The True Cost of Travel

The True Cost of Travel

I’m always amazed at the ways airlines can sneak in extra fees.  From the time you purchase your tickets, to check-in and on-board the aircraft, airlines have found a way to squeeze out extra money from every passenger they carry.  These charges are labeled “ancillary revenue” and according to the Center for Aviation, they will total over 58 billion dollars this year for the airline industry.

That’s big business.  In fact, the business is so big, airlines create “portfolios” of their ancillary revenues.  From traveler’s insurance, to seat selection, baggage handling, blanket purchase and in-flight snacks (and now, even a proposal to charge for use of toilets) all of these service fees make up a good portion of the revenue portfolio of any given airline.  And that’s just what YOU are expected to pay (in addition to your ticket).  Consider all the revenue generated from in-flight commercials, magazine advertisements or hotel and car rental partnerships —  I maybe an outsider looking in, but from my seat, I see the money.

Yesterday, there was a lively discussion on Facebook about Spirit Airline’s recent announcement to charge $45 per carry-on.  That means that if you plan to put a bag, backpack or briefcase in the overhead bin, be prepared to pay a hefty charge.  I and many others found this to be absolutely outrageous.  JetBlue responded by telling Spirit passengers to start wearing their luggage.  Funny, yes, but considering that JetBlue has plenty of charges themselves (like choice seating starting at $25 each) it’s a case of pot and kettle.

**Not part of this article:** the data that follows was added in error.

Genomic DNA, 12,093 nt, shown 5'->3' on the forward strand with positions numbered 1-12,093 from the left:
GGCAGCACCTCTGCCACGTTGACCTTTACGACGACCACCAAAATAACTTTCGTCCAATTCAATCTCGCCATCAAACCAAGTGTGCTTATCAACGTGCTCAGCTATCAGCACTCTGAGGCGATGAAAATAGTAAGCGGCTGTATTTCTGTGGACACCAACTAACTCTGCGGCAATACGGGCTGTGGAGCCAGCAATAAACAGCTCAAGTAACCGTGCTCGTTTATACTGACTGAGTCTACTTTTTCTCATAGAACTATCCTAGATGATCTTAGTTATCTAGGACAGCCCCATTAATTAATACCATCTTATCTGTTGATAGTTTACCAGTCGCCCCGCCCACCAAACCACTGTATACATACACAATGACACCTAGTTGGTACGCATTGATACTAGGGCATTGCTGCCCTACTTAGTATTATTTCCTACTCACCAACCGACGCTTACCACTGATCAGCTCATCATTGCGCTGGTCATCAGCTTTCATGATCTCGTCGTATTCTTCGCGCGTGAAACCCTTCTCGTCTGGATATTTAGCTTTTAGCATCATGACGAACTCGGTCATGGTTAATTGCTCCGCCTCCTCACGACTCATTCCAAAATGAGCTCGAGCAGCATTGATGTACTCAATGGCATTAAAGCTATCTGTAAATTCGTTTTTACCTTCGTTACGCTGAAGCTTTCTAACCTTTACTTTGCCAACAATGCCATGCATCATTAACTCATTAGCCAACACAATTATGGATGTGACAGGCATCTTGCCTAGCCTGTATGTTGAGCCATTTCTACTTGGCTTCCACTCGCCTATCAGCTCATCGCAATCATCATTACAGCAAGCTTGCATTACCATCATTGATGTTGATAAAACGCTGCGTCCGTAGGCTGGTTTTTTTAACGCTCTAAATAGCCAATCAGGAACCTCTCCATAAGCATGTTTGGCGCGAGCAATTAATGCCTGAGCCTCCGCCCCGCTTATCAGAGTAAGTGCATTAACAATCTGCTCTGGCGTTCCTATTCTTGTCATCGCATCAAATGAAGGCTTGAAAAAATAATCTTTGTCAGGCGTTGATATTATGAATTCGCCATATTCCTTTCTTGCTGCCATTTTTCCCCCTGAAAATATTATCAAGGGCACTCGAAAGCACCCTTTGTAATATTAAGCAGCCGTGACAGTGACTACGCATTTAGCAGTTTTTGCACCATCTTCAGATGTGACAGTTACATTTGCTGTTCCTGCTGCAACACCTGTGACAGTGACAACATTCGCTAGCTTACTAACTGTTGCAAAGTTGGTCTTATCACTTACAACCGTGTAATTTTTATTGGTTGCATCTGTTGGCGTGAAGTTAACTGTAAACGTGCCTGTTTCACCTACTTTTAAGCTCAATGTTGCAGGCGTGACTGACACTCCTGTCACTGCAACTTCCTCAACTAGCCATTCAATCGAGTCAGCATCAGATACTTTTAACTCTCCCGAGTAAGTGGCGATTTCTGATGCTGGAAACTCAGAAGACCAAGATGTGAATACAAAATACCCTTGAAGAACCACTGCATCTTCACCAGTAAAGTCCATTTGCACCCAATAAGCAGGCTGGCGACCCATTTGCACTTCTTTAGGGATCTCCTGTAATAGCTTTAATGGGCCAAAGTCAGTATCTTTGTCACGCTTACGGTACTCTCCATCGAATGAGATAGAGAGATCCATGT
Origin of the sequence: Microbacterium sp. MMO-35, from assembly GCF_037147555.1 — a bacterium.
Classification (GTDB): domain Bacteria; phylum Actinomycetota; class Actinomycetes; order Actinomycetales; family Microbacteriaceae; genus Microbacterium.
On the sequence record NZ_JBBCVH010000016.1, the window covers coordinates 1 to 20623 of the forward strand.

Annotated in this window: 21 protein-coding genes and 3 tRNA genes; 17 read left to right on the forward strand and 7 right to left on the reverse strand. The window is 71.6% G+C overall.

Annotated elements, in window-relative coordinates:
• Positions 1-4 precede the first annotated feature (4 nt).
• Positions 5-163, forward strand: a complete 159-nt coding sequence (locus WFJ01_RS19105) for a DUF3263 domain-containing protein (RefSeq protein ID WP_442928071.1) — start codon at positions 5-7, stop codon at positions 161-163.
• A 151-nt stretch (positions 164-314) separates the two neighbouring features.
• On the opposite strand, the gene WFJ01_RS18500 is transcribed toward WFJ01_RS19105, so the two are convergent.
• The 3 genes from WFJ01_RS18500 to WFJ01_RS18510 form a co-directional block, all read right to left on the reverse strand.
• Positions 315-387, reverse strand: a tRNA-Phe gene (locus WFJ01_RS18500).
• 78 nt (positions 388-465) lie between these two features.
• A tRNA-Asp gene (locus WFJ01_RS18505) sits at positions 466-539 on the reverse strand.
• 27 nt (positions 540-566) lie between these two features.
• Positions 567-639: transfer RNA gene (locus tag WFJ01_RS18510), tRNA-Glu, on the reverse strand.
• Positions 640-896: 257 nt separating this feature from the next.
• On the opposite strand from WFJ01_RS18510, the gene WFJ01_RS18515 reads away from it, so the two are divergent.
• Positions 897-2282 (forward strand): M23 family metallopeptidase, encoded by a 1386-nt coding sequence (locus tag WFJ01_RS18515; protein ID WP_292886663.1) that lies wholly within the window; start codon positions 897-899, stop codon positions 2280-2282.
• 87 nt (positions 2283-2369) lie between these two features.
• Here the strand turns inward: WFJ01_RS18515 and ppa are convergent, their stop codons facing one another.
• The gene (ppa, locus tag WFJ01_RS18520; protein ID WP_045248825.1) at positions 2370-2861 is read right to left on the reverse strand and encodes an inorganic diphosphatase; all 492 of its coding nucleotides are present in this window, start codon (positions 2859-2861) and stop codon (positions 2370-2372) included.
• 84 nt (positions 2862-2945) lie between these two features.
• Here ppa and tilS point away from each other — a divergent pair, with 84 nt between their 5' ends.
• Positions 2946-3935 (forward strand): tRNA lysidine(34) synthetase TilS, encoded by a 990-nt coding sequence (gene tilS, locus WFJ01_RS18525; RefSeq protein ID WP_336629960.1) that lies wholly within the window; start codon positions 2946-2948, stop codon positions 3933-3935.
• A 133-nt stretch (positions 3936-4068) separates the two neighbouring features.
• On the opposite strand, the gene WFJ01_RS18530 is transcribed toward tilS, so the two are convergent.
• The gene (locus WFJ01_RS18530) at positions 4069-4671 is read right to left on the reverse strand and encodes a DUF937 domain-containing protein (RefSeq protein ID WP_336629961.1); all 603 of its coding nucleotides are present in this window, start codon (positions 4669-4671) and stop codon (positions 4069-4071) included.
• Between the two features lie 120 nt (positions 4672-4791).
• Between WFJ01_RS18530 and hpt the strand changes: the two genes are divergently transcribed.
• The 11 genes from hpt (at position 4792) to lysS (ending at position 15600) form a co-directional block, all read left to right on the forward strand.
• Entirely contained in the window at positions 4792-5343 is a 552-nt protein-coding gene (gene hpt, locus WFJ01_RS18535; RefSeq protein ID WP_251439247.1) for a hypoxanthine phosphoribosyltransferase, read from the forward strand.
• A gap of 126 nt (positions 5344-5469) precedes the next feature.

While Senator Schumer received confirmation from five major airlines that they will not participate in carry-on baggage fees, I wonder how long that commitment will last?  After all, Spirit is just adding to their portfolio, right?  And if this charge doesn’t boost their revenue, something else will.

The only way for passengers to stop the madness is to stop falling for these “low-price tickets” and “cheap fare” marketing schemes.  Those are phrases that come with a lot of fine print.  A $99 fare could easily add up to $155 by the time you pick a choice seat ($25 for any seat in the first 15 rows) and check one bag ($30).  Add a $6 in-flight snack, $3 headset and an $8 blanket and the price goes up even more.  These are just some examples of existing charges.  I haven’t added airport taxes and fuel surcharges, or any additional charges that are being thought of as I write this.

If there’s anything left in the passenger bill of rights, it should be this — we want bottom line pricing.  Stop with the low-fare schemes and just give it to us straightforward.  As passengers, let’s demand a Truth In-Flight Statement.  Or, perhaps, we can call it a Truth in Gouging statement.  At least we won’t be left wondering what happened to all of our cash.


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